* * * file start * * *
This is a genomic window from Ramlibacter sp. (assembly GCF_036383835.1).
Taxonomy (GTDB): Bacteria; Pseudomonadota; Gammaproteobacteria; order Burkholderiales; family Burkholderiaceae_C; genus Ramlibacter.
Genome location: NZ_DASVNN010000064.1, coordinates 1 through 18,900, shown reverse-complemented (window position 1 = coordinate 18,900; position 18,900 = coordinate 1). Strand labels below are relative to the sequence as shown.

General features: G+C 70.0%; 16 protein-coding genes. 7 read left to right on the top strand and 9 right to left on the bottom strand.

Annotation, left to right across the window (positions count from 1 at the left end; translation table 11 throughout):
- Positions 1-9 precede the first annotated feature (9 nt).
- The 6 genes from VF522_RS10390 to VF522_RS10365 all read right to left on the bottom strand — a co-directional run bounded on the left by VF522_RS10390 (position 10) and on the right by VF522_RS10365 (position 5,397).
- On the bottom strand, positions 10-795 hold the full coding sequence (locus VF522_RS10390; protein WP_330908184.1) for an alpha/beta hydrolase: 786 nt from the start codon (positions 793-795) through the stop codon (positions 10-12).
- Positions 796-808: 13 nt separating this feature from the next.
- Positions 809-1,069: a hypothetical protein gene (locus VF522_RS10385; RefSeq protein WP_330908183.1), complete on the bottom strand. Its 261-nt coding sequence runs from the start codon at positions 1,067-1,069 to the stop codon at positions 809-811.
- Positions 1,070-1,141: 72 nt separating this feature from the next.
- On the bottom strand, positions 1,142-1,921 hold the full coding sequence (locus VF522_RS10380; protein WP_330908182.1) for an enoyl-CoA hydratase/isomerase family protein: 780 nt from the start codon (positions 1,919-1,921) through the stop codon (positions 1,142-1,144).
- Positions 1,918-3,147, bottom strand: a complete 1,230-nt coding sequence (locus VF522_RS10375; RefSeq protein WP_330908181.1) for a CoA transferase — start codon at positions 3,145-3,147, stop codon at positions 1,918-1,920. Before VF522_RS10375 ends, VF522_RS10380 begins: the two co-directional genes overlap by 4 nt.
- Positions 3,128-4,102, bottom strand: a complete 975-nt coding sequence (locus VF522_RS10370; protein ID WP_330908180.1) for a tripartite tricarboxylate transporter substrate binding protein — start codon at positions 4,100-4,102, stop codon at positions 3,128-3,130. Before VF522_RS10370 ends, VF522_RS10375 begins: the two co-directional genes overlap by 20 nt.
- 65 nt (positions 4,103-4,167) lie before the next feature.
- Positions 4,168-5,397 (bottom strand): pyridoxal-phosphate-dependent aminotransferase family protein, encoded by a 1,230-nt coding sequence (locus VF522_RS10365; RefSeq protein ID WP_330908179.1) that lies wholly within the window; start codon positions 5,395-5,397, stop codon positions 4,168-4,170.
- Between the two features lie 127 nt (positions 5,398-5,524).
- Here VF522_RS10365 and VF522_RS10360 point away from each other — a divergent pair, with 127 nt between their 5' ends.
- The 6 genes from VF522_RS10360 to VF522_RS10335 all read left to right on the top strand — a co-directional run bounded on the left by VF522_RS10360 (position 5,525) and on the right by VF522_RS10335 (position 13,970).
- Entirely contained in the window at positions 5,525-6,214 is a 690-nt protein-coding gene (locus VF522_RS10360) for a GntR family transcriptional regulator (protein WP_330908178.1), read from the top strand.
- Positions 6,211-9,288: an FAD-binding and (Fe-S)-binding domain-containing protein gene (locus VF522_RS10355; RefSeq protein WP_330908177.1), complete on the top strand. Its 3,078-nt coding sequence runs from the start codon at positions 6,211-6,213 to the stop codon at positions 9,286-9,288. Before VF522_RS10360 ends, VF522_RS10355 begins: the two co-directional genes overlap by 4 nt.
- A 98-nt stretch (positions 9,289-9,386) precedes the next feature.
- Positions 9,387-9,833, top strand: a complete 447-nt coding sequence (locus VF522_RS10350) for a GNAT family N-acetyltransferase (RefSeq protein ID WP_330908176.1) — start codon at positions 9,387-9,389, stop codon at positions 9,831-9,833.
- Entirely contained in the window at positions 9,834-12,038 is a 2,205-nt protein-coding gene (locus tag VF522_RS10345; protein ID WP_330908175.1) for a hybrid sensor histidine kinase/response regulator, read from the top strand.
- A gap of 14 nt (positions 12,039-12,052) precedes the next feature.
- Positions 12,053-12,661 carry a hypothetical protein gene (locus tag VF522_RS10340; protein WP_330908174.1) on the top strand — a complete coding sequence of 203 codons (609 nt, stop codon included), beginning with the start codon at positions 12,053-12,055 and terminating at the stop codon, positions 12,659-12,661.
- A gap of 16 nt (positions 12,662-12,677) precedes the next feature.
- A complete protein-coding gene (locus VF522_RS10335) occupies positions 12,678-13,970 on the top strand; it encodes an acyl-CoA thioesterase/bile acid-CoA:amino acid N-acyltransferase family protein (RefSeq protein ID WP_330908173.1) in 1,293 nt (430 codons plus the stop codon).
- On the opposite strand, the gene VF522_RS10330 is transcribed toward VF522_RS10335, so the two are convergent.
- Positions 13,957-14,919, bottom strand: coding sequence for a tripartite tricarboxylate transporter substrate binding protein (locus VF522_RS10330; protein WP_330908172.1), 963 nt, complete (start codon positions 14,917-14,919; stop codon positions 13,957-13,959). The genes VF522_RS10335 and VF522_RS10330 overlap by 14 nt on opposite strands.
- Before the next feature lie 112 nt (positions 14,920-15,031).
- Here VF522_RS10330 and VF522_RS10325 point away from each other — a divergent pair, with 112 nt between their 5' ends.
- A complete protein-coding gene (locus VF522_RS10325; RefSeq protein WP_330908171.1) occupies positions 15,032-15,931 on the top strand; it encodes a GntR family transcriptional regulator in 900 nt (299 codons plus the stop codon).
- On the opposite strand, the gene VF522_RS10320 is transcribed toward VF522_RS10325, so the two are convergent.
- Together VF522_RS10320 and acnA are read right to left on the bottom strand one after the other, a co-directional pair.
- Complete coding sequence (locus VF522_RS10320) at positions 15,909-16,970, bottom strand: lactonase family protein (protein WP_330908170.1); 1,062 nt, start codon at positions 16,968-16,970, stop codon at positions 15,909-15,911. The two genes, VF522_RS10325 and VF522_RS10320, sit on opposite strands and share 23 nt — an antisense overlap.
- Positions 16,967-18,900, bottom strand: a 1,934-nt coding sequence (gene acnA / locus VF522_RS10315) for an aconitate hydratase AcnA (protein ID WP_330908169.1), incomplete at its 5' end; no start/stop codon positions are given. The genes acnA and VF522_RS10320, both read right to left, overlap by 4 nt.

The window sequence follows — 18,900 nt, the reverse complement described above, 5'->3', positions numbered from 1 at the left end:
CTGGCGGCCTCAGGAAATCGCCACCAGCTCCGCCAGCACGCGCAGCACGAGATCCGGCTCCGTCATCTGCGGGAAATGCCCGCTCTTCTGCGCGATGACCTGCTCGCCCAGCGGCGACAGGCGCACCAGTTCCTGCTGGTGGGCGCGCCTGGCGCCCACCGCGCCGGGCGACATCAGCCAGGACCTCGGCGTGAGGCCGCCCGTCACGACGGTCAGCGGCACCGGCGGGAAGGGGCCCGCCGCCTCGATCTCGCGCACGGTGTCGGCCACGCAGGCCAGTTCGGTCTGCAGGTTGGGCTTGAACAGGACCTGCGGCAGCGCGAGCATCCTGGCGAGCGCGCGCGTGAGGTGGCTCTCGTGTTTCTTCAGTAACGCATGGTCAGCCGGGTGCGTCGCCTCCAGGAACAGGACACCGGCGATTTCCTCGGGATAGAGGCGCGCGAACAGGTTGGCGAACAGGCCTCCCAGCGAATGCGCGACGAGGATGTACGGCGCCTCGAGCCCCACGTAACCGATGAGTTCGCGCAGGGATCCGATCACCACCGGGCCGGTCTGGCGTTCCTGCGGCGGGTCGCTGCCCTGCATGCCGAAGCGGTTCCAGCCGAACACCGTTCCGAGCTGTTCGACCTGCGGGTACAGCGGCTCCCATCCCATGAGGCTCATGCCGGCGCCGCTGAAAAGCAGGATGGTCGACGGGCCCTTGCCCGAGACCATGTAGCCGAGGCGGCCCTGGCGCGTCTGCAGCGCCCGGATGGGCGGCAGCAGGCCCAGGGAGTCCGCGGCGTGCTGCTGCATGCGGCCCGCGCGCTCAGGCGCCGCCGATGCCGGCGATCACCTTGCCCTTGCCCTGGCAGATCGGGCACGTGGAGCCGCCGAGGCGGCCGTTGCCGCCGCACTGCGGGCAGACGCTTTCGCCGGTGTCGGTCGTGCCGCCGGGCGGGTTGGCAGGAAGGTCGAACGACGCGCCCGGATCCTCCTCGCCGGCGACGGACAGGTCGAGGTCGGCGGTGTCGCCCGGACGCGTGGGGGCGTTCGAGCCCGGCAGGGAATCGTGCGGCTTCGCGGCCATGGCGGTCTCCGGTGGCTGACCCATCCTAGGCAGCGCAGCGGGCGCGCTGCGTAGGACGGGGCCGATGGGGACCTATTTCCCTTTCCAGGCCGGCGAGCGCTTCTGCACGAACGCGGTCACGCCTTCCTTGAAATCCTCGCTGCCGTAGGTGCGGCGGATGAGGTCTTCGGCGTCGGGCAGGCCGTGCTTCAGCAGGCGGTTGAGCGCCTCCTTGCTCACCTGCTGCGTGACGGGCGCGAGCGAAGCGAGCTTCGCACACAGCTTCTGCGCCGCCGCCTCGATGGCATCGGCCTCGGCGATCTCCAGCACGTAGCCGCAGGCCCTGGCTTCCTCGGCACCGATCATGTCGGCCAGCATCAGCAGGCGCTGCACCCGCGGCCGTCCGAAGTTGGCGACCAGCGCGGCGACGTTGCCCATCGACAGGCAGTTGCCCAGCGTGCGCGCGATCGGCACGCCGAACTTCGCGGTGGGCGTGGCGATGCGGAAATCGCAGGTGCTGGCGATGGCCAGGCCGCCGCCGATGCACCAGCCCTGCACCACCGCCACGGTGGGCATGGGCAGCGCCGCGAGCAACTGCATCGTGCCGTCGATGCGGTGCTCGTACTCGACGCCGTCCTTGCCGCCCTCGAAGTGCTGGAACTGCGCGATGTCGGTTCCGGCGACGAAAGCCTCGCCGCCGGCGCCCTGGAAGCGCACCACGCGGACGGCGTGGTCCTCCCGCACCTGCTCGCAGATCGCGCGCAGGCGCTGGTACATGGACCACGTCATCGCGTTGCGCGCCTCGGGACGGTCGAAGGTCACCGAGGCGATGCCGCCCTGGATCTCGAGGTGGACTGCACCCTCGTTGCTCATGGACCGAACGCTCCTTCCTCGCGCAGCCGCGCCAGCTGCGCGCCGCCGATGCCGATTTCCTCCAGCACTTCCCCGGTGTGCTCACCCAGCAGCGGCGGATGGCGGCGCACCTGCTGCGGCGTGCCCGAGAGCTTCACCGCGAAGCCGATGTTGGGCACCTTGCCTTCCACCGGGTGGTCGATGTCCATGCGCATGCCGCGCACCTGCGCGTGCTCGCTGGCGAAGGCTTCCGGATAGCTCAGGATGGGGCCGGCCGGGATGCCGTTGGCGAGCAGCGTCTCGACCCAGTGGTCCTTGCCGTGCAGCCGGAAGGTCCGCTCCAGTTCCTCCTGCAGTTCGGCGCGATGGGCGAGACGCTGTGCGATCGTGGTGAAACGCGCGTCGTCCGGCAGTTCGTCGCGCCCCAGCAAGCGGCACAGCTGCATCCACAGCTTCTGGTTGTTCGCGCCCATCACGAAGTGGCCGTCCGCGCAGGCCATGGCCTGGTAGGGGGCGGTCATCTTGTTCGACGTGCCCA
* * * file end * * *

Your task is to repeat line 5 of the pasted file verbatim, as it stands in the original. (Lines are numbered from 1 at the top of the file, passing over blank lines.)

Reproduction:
Annotation, left to right across the window (positions count from 1 at the left end; translation table 11 throughout):